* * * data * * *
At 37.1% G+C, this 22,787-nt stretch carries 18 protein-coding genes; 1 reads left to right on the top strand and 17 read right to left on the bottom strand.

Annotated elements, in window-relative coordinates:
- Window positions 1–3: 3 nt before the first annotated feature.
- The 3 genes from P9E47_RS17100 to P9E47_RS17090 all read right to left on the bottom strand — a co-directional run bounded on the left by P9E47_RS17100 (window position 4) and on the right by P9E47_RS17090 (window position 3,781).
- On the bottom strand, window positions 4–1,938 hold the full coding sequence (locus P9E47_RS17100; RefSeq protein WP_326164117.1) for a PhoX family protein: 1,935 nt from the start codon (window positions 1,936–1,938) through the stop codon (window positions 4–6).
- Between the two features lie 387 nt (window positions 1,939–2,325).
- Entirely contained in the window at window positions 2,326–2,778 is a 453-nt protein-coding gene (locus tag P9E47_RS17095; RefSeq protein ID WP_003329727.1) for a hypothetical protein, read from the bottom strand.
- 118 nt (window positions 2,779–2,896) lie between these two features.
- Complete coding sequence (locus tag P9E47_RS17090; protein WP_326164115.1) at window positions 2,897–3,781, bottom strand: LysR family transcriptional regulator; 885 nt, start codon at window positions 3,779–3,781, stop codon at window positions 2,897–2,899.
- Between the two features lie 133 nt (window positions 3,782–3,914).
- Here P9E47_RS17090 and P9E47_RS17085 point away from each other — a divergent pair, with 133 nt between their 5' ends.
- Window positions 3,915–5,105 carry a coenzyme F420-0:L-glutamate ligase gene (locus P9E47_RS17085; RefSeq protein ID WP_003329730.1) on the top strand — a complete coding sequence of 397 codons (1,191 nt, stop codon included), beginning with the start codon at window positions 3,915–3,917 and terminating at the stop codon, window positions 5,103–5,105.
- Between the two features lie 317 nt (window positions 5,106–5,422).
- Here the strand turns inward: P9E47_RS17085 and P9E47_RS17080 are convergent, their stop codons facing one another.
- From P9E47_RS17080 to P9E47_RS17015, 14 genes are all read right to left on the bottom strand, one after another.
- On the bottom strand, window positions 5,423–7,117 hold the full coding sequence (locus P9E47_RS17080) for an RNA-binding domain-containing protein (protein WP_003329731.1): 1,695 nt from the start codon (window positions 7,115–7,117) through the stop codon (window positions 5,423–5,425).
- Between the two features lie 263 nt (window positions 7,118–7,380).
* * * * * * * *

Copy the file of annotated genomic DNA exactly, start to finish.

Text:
At 37.1% G+C, this 22,787-nt stretch carries 18 protein-coding genes; 1 reads left to right on the top strand and 17 read right to left on the bottom strand.

Annotated elements, in window-relative coordinates:
- Window positions 1–3: 3 nt before the first annotated feature.
- The 3 genes from P9E47_RS17100 to P9E47_RS17090 all read right to left on the bottom strand — a co-directional run bounded on the left by P9E47_RS17100 (window position 4) and on the right by P9E47_RS17090 (window position 3,781).
- On the bottom strand, window positions 4–1,938 hold the full coding sequence (locus P9E47_RS17100; RefSeq protein WP_326164117.1) for a PhoX family protein: 1,935 nt from the start codon (window positions 1,936–1,938) through the stop codon (window positions 4–6).
- Between the two features lie 387 nt (window positions 1,939–2,325).
- Entirely contained in the window at window positions 2,326–2,778 is a 453-nt protein-coding gene (locus tag P9E47_RS17095; RefSeq protein ID WP_003329727.1) for a hypothetical protein, read from the bottom strand.
- 118 nt (window positions 2,779–2,896) lie between these two features.
- Complete coding sequence (locus tag P9E47_RS17090; protein WP_326164115.1) at window positions 2,897–3,781, bottom strand: LysR family transcriptional regulator; 885 nt, start codon at window positions 3,779–3,781, stop codon at window positions 2,897–2,899.
- Between the two features lie 133 nt (window positions 3,782–3,914).
- Here P9E47_RS17090 and P9E47_RS17085 point away from each other — a divergent pair, with 133 nt between their 5' ends.
- Window positions 3,915–5,105 carry a coenzyme F420-0:L-glutamate ligase gene (locus P9E47_RS17085; RefSeq protein ID WP_003329730.1) on the top strand — a complete coding sequence of 397 codons (1,191 nt, stop codon included), beginning with the start codon at window positions 3,915–3,917 and terminating at the stop codon, window positions 5,103–5,105.
- Between the two features lie 317 nt (window positions 5,106–5,422).
- Here the strand turns inward: P9E47_RS17085 and P9E47_RS17080 are convergent, their stop codons facing one another.
- From P9E47_RS17080 to P9E47_RS17015, 14 genes are all read right to left on the bottom strand, one after another.
- On the bottom strand, window positions 5,423–7,117 hold the full coding sequence (locus P9E47_RS17080) for an RNA-binding domain-containing protein (protein WP_003329731.1): 1,695 nt from the start codon (window positions 7,115–7,117) through the stop codon (window positions 5,423–5,425).
- Between the two features lie 263 nt (window positions 7,118–7,380).